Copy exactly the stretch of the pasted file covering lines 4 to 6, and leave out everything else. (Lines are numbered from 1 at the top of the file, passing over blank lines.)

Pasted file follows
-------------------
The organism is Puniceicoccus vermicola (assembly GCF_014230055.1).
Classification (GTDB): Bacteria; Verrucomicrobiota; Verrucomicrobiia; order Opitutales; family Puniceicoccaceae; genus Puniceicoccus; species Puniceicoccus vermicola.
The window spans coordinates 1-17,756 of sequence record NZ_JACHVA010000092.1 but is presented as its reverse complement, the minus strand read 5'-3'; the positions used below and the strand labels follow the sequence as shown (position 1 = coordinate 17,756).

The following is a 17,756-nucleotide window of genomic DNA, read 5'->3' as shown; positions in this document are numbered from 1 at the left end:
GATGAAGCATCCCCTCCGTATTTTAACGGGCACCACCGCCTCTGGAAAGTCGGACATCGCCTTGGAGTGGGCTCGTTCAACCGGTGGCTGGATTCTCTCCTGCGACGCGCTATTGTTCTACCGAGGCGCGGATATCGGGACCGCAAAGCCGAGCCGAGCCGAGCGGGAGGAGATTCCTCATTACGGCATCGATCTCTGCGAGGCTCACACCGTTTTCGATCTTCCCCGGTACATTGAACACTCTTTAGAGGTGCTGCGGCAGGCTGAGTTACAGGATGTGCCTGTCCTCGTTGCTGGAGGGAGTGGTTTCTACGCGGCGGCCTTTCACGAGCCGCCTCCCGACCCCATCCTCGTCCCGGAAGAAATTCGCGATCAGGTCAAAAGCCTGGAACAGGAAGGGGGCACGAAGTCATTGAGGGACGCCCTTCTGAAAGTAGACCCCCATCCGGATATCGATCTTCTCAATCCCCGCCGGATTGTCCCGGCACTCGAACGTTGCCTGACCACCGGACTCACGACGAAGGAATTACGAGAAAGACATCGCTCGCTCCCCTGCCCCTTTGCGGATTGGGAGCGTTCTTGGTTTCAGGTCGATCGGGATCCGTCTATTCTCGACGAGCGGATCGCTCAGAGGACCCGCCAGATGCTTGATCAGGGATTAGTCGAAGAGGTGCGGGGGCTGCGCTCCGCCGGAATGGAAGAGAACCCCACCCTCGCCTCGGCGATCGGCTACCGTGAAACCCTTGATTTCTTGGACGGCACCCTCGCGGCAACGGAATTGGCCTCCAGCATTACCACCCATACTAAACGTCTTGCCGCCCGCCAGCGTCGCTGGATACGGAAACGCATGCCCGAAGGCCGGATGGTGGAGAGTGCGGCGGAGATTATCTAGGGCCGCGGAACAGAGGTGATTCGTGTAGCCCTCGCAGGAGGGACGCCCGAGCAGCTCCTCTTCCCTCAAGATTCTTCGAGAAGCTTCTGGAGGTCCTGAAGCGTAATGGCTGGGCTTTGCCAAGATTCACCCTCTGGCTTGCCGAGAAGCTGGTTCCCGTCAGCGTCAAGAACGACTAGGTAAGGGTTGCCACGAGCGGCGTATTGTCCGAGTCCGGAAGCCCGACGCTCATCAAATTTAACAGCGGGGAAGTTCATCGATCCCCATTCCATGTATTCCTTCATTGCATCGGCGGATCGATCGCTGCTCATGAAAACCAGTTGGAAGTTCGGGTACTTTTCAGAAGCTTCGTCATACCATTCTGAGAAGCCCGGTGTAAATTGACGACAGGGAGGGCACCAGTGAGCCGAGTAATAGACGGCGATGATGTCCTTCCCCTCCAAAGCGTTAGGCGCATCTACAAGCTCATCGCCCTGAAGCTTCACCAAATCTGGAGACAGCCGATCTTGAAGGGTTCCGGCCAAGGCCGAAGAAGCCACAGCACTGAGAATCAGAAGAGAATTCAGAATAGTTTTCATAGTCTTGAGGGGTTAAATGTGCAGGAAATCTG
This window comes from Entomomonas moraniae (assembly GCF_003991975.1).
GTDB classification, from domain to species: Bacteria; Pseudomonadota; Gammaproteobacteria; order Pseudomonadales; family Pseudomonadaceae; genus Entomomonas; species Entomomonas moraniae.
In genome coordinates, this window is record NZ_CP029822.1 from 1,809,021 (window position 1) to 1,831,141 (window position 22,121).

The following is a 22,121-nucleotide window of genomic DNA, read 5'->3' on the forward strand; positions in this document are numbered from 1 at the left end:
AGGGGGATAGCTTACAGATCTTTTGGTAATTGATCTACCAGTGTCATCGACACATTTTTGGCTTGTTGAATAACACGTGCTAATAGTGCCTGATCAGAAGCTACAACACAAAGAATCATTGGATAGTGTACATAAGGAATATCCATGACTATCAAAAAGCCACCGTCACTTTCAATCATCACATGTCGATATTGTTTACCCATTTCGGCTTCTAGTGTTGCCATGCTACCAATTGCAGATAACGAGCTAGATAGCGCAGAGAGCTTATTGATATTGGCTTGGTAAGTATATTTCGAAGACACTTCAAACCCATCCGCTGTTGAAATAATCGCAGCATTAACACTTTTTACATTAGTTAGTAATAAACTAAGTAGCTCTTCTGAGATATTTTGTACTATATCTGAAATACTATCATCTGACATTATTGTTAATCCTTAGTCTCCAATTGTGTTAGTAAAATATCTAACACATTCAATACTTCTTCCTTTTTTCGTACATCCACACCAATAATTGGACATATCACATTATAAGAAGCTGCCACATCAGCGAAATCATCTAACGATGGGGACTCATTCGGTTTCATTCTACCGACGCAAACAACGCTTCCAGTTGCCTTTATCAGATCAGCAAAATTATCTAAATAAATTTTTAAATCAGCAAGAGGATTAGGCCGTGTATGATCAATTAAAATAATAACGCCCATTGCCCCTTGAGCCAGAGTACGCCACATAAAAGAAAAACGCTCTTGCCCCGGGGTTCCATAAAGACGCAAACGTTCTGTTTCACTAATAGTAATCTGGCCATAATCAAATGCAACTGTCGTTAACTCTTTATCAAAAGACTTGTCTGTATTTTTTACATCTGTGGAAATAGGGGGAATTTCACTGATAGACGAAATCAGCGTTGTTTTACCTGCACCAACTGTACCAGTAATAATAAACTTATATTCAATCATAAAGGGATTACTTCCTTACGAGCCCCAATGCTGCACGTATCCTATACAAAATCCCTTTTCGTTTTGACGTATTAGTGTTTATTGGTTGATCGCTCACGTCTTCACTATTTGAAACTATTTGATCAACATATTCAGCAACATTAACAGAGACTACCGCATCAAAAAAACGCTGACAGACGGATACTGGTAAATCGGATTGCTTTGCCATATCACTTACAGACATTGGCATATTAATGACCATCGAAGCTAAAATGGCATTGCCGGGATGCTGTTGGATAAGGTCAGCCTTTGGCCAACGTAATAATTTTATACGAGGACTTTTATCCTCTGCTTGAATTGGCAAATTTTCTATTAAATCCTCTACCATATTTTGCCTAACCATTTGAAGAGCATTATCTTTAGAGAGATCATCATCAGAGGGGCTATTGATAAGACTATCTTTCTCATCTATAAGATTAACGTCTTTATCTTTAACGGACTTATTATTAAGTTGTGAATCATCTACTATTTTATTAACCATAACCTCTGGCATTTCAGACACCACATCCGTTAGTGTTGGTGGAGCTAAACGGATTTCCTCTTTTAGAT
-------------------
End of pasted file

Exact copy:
The following is a 17,756-nucleotide window of genomic DNA, read 5'->3' as shown; positions in this document are numbered from 1 at the left end:
GATGAAGCATCCCCTCCGTATTTTAACGGGCACCACCGCCTCTGGAAAGTCGGACATCGCCTTGGAGTGGGCTCGTTCAACCGGTGGCTGGATTCTCTCCTGCGACGCGCTATTGTTCTACCGAGGCGCGGATATCGGGACCGCAAAGCCGAGCCGAGCCGAGCGGGAGGAGATTCCTCATTACGGCATCGATCTCTGCGAGGCTCACACCGTTTTCGATCTTCCCCGGTACATTGAACACTCTTTAGAGGTGCTGCGGCAGGCTGAGTTACAGGATGTGCCTGTCCTCGTTGCTGGAGGGAGTGGTTTCTACGCGGCGGCCTTTCACGAGCCGCCTCCCGACCCCATCCTCGTCCCGGAAGAAATTCGCGATCAGGTCAAAAGCCTGGAACAGGAAGGGGGCACGAAGTCATTGAGGGACGCCCTTCTGAAAGTAGACCCCCATCCGGATATCGATCTTCTCAATCCCCGCCGGATTGTCCCGGCACTCGAACGTTGCCTGACCACCGGACTCACGACGAAGGAATTACGAGAAAGACATCGCTCGCTCCCCTGCCCCTTTGCGGATTGGGAGCGTTCTTGGTTTCAGGTCGATCGGGATCCGTCTATTCTCGACGAGCGGATCGCTCAGAGGACCCGCCAGATGCTTGATCAGGGATTAGTCGAAGAGGTGCGGGGGCTGCGCTCCGCCGGAATGGAAGAGAACCCCACCCTCGCCTCGGCGATCGGCTACCGTGAAACCCTTGATTTCTTGGACGGCACCCTCGCGGCAACGGAATTGGCCTCCAGCATTACCACCCATACTAAACGTCTTGCCGCCCGCCAGCGTCGCTGGATACGGAAACGCATGCCCGAAGGCCGGATGGTGGAGAGTGCGGCGGAGATTATCTAGGGCCGCGGAACAGAGGTGATTCGTGTAGCCCTCGCAGGAGGGACGCCCGAGCAGCTCCTCTTCCCTCAAGATTCTTCGAGAAGCTTCTGGAGGTCCTGAAGCGTAATGGCTGGGCTTTGCCAAGATTCACCCTCTGGCTTGCCGAGAAGCTGGTTCCCGTCAGCGTCAAGAACGACTAGGTAAGGGTTGCCACGAGCGGCGTATTGTCCGAGTCCGGAAGCCCGACGCTCATCAAATTTAACAGCGGGGAAGTTCATCGATCCCCATTCCATGTATTCCTTCATTGCATCGGCGGATCGATCGCTGCTCATGAAAACCAGTTGGAAGTTCGGGTACTTTTCAGAAGCTTCGTCATACCATTCTGAGAAGCCCGGTGTAAATTGACGACAGGGAGGGCACCAGTGAGCCGAGTAATAGACGGCGATGATGTCCTTCCCCTCCAAAGCGTTAGGCGCATCTACAAGCTCATCGCCCTGAAGCTTCACCAAATCTGGAGACAGCCGATCTTGAAGGGTTCCGGCCAAGGCCGAAGAAGCCACAGCACTGAGAATCAGAAGAGAATTCAGAATAGTTTTCATAGTCTTGAGGGGTTAAATGTGCAGGAAATCTG
This window comes from Entomomonas moraniae (assembly GCF_003991975.1).